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As the German Air Force (Luftwaffe) is looking for a replacement for its TORNADO combat aircraft, MONCh had the opportunity to visit the Lockheed Martin Aeronautics factory in Fort Worth, Texas/USA to discover at first-hand what the pros and cons are for the fifth-generation fighter as a candidate. Refreshingly open and transparent in response to some very searching questions, company officials provided some surprising – and thought provoking – information.

In contemporary integrated air defence environments, it is almost impossible for fourth generation aircraft to prosecute their missions and survive,” Director of F-35 International Business Development, Steve Over, told MONCh.

In a current generation aircraft over 90% of the radar cross-section is a result of the external weapons load and LINK 16. In the case of the F-35, the internal weapons bay removes that issue almost entirely, reducing the radar return to a hostile air defence system and contributing to the aircraft’s very low observable (VLO) characteristics.

Similarly, an F-35 with its internal fuel load of 18,000lbs will have a broadly similar range to an F-16 ‘maxed-out’ with every auxiliary fuel tank it can carry – enhancing mission execution and survivability.

Further adding to stealth, instead of using the LINK 16 datalink, the aircraft's Multifunction Advanced Data Link (MADL) allows for stealthy communication that has a low probability of detection. To complete missions in denied airspace, pilots need a way to share information securely, without revealing their location to enemy forces. The F-35 has incorporated Northrop Grumman’s MADL into its missions systems to provide pilots with the ability to connect with other planes and automatically share situational awareness data between fighter aircraft. The MADL is a high-data-rate, directional communications link that allows for the secure transmission of coordinated tactics and engagement for 5th Generation aircraft operating in high-threat environments. The MADL is one of 27 different waveforms in the F-35’s communication, navigation and identification (CNI) suite.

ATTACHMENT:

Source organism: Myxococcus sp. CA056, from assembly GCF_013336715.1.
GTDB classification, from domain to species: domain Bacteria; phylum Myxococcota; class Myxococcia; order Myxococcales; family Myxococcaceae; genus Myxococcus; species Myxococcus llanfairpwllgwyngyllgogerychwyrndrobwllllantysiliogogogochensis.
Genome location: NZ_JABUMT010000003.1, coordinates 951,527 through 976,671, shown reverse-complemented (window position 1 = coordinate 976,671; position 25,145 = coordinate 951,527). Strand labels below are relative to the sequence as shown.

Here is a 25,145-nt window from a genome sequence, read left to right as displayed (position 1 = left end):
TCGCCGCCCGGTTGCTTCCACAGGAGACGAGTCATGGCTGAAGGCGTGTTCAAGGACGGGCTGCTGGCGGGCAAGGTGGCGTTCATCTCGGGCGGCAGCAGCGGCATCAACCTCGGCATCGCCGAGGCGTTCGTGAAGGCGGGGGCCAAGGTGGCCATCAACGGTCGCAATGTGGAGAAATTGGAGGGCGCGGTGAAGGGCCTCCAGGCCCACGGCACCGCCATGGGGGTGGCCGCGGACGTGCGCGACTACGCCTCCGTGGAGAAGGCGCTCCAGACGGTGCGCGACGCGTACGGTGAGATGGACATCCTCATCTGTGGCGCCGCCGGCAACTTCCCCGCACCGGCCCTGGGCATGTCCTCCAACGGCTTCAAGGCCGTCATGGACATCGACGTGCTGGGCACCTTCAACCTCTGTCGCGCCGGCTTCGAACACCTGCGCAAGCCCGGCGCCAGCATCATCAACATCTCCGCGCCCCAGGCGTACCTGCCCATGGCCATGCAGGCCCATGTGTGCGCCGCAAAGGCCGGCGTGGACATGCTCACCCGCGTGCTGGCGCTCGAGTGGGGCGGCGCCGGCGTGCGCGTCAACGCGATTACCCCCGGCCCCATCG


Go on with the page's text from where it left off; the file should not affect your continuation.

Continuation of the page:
The aircraft's sensor fusion engine then takes the collected data and combines it into a holistic picture that is fed to the pilot.

Would it therefore not it be sensible to add the F-35, with its sensor fusion capability and the promise of stealth, to the Luftwaffe’s force mix? Admittedly, there are significant political considerations that need to be taken into account when thinking about the commitment to the TYPHOON joint programme: but economics, security of supply and sovereign capability are all issues that can be resolved, not impenetrable obstacles to making an enlightened decision.

 

Editorial Director being given the rundown of Sensor Fusion on Lockheed Martin's F-35 simulator. (Photo: LM)
Editorial Director being given the rundown of Sensor Fusion on Lockheed Martin's F-35 simulator. (Photo: LM)

 

 

 

 

F-35 air-to-air refuelling in progress. (Photo: Lockheed Martin/Mike Jackson)

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